Gardens Archive - NOVEMBER / DECEMBER 2004
Yet again another season draws to a close, the clocks have gone back and the nights have drawn in. The leaves are falling rapidly and we have not been fortunate this year to experience the rich colours of Autumn. As the soil temperature drops along with the light levels germination of most seed ceases. If you are fortunate enough to have a greenhouse you can extend your season somewhat, but with low light levels growth can become spindly.
We are still harvesting salad ingredients from the garden. Many of the oriental salad crops such as Mizuna, Mibuna, and Tatsai, along with Greek Cress, American Land Cress and Wrinkled Crinkle Cress do grow happily through most winters. Endives and Chicories are a mainstay at this time of the year, particularly the brilliant red radicchios. Many of the Mustards such as Indian Red, Seuhilhung, Sasai and the delicate Yellow Mustard continue to add a hint of fire.
If you have been growing Rocket throughout the summer don’t be tempted to pull it up as the flowers are equally as flavoursome as the leaves. We have been fortunate enough this year despite a poor summer to harvest good outdoor black grapes. The next fruit crop we shall be harvesting will be the Medlars, an old reliable winter fruit crop, if something of an acquired taste. They need picking after the first frosts of winter and storing until they begin to decompose, they can then be used to make interesting jams and chutneys. They used to be a staple winter crop in mediaeval times because of their guaranteed fruiting, providing much needed winter flavouring.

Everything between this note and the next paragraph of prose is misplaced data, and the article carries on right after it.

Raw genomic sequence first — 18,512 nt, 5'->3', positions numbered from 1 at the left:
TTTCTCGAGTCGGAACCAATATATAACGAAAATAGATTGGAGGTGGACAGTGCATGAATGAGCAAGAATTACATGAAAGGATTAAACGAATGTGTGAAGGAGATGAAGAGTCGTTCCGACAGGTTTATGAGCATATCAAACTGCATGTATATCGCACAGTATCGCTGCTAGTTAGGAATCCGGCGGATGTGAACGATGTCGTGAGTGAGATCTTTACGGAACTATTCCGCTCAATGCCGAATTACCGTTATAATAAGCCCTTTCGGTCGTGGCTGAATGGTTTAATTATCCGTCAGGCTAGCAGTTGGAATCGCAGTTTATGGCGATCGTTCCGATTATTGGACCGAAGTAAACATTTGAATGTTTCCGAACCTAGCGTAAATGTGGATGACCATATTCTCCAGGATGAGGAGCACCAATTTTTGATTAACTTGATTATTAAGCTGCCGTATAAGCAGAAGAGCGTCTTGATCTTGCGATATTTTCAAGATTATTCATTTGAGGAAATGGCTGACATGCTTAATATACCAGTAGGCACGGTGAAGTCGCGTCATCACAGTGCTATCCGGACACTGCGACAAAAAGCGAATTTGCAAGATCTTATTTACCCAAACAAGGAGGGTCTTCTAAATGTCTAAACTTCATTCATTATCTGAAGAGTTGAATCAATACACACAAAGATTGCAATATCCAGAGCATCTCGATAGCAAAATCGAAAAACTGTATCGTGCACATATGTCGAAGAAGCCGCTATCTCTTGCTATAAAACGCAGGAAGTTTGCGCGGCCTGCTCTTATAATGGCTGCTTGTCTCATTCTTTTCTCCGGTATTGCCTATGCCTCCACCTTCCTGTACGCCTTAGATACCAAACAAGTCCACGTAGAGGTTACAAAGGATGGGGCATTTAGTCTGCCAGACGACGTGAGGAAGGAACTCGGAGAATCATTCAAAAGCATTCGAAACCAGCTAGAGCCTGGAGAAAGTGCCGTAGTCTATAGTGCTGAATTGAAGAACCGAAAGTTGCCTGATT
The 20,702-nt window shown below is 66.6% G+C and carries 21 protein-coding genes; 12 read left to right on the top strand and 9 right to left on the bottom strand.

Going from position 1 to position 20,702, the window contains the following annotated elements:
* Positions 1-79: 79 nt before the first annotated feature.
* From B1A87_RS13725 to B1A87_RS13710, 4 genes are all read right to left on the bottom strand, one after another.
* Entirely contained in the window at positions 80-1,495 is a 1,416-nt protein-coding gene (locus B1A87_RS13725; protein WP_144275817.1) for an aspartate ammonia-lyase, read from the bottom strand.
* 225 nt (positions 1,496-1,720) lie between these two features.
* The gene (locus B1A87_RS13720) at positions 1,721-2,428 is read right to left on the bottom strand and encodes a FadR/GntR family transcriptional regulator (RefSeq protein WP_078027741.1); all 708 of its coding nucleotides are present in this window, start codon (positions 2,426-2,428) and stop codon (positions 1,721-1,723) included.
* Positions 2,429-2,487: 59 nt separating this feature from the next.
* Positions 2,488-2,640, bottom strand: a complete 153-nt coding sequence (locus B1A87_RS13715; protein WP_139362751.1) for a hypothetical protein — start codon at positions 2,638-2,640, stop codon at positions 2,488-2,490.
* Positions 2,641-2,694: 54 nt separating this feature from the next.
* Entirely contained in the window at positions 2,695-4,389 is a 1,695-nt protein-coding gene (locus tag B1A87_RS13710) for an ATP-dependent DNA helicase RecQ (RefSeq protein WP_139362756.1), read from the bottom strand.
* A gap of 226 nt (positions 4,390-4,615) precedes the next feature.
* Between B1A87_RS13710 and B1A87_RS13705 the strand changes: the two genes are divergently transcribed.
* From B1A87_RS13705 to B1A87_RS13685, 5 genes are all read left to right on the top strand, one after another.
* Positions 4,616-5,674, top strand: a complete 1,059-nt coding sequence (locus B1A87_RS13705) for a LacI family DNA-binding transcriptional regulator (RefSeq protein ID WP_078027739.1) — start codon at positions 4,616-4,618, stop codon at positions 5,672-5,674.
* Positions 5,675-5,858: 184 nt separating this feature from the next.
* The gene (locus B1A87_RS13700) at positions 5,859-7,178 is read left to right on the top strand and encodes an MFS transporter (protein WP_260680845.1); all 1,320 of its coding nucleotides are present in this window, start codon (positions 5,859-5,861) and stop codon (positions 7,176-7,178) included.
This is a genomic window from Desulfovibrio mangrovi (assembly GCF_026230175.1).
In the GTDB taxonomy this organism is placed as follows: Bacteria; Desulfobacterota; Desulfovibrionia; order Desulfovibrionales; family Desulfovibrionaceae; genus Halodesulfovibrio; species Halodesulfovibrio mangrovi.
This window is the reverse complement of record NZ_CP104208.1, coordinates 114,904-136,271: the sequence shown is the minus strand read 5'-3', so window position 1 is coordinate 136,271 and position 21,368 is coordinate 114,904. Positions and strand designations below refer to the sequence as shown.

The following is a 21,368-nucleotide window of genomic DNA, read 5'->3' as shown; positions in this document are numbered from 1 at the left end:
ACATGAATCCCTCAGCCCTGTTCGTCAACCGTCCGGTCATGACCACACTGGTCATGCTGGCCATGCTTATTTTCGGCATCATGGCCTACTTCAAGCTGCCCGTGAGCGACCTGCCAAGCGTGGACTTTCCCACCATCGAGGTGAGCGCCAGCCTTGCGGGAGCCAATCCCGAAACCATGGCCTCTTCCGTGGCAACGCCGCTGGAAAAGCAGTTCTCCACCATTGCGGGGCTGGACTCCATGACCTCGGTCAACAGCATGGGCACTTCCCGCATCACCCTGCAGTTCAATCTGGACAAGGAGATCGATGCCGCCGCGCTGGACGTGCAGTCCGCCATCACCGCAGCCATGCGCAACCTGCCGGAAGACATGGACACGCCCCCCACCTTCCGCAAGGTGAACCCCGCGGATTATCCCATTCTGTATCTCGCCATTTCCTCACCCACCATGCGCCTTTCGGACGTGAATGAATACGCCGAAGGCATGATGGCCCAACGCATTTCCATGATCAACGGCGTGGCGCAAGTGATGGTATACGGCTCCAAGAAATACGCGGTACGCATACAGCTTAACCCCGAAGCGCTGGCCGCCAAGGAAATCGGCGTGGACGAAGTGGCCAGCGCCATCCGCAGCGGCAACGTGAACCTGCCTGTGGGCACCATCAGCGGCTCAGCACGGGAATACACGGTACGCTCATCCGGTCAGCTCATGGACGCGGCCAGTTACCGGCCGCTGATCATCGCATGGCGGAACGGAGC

With the months of winter looming on the horizon, this time of the year is best suited to replenishing your soil with organic matter for next season’s crops and planning any changes you may wish to make next year.
My advice would be to sit down and peruse the new seed catalogues and see what new additions have been made. Most noticeable this year is the addition in many catalogues of different coloured carrots. Originally carrots were not the familiar orange colour we have become used to, naturally they vary from red through to white. The traditional orange coloured carrots were bred in honour of William of Orange, upon his ascension to the English Throne. It is therefore welcome to see a return of the natural carrots, as their flavour in my opinion is much better.
The only sad note this year has been the demise of Halcyon seeds, as they have been a mainstay for many gardeners of unusual and interesting varieties. Hopefully some of the larger companies will be able to continue their good work of the past, they shall be sadly missed.
Here's hoping the winter months are not too cruel and it won’t be long before the first Snowdrops herald the start of another season.
Andrew Mellin (Head Gardener Northcote Manor)